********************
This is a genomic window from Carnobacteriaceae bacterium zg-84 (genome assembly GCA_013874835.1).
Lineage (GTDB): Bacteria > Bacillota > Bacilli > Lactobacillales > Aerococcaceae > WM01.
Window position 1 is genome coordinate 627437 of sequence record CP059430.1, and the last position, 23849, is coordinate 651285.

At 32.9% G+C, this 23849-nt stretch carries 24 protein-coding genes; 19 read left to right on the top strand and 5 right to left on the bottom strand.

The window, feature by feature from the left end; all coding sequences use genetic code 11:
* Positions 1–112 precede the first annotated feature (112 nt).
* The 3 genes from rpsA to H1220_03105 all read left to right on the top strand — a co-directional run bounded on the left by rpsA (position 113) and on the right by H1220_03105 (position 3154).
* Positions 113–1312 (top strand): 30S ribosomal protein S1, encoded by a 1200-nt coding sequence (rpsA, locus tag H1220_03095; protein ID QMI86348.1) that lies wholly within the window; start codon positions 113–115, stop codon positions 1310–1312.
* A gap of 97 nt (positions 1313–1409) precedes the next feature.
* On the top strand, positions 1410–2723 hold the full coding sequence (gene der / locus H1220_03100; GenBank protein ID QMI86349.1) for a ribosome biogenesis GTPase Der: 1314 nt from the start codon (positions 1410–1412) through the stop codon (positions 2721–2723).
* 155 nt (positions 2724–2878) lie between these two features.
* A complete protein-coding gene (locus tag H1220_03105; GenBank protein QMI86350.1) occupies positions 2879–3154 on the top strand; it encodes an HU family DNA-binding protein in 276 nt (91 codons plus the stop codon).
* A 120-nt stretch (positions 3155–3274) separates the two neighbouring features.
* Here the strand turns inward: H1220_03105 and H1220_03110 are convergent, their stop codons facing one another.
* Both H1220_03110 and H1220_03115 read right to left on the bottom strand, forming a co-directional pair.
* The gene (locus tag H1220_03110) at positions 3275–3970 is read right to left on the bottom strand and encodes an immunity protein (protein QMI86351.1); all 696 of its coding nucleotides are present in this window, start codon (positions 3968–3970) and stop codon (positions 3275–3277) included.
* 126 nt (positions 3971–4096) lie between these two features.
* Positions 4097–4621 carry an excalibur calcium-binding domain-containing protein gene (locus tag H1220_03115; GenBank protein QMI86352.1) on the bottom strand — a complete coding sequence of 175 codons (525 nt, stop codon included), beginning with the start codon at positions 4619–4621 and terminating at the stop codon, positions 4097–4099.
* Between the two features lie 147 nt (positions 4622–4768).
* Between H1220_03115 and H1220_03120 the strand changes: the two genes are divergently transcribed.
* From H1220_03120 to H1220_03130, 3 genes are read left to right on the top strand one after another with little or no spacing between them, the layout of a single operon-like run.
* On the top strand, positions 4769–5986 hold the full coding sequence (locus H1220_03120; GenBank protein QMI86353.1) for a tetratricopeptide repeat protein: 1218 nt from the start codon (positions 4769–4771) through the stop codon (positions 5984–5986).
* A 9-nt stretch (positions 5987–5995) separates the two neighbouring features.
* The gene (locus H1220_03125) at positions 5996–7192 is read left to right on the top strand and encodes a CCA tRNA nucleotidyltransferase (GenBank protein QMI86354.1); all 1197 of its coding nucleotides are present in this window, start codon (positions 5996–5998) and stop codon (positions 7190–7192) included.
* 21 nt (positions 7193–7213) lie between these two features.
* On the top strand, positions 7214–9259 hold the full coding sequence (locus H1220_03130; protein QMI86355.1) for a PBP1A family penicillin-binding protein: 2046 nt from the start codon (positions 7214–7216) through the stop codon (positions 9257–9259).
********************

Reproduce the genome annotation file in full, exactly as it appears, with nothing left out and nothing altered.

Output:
This is a genomic window from Carnobacteriaceae bacterium zg-84 (genome assembly GCA_013874835.1).
Lineage (GTDB): Bacteria > Bacillota > Bacilli > Lactobacillales > Aerococcaceae > WM01.
Window position 1 is genome coordinate 627437 of sequence record CP059430.1, and the last position, 23849, is coordinate 651285.

At 32.9% G+C, this 23849-nt stretch carries 24 protein-coding genes; 19 read left to right on the top strand and 5 right to left on the bottom strand.

The window, feature by feature from the left end; all coding sequences use genetic code 11:
* Positions 1–112 precede the first annotated feature (112 nt).
* The 3 genes from rpsA to H1220_03105 all read left to right on the top strand — a co-directional run bounded on the left by rpsA (position 113) and on the right by H1220_03105 (position 3154).
* Positions 113–1312 (top strand): 30S ribosomal protein S1, encoded by a 1200-nt coding sequence (rpsA, locus tag H1220_03095; protein ID QMI86348.1) that lies wholly within the window; start codon positions 113–115, stop codon positions 1310–1312.
* A gap of 97 nt (positions 1313–1409) precedes the next feature.
* On the top strand, positions 1410–2723 hold the full coding sequence (gene der / locus H1220_03100; GenBank protein ID QMI86349.1) for a ribosome biogenesis GTPase Der: 1314 nt from the start codon (positions 1410–1412) through the stop codon (positions 2721–2723).
* 155 nt (positions 2724–2878) lie between these two features.
* A complete protein-coding gene (locus tag H1220_03105; GenBank protein QMI86350.1) occupies positions 2879–3154 on the top strand; it encodes an HU family DNA-binding protein in 276 nt (91 codons plus the stop codon).
* A 120-nt stretch (positions 3155–3274) separates the two neighbouring features.
* Here the strand turns inward: H1220_03105 and H1220_03110 are convergent, their stop codons facing one another.
* Both H1220_03110 and H1220_03115 read right to left on the bottom strand, forming a co-directional pair.
* The gene (locus tag H1220_03110) at positions 3275–3970 is read right to left on the bottom strand and encodes an immunity protein (protein QMI86351.1); all 696 of its coding nucleotides are present in this window, start codon (positions 3968–3970) and stop codon (positions 3275–3277) included.
* 126 nt (positions 3971–4096) lie between these two features.
* Positions 4097–4621 carry an excalibur calcium-binding domain-containing protein gene (locus tag H1220_03115; GenBank protein QMI86352.1) on the bottom strand — a complete coding sequence of 175 codons (525 nt, stop codon included), beginning with the start codon at positions 4619–4621 and terminating at the stop codon, positions 4097–4099.
* Between the two features lie 147 nt (positions 4622–4768).
* Between H1220_03115 and H1220_03120 the strand changes: the two genes are divergently transcribed.
* From H1220_03120 to H1220_03130, 3 genes are read left to right on the top strand one after another with little or no spacing between them, the layout of a single operon-like run.
* On the top strand, positions 4769–5986 hold the full coding sequence (locus H1220_03120; GenBank protein QMI86353.1) for a tetratricopeptide repeat protein: 1218 nt from the start codon (positions 4769–4771) through the stop codon (positions 5984–5986).
* A 9-nt stretch (positions 5987–5995) separates the two neighbouring features.
* The gene (locus H1220_03125) at positions 5996–7192 is read left to right on the top strand and encodes a CCA tRNA nucleotidyltransferase (GenBank protein QMI86354.1); all 1197 of its coding nucleotides are present in this window, start codon (positions 5996–5998) and stop codon (positions 7190–7192) included.
* 21 nt (positions 7193–7213) lie between these two features.
* On the top strand, positions 7214–9259 hold the full coding sequence (locus H1220_03130; protein QMI86355.1) for a PBP1A family penicillin-binding protein: 2046 nt from the start codon (positions 7214–7216) through the stop codon (positions 9257–9259).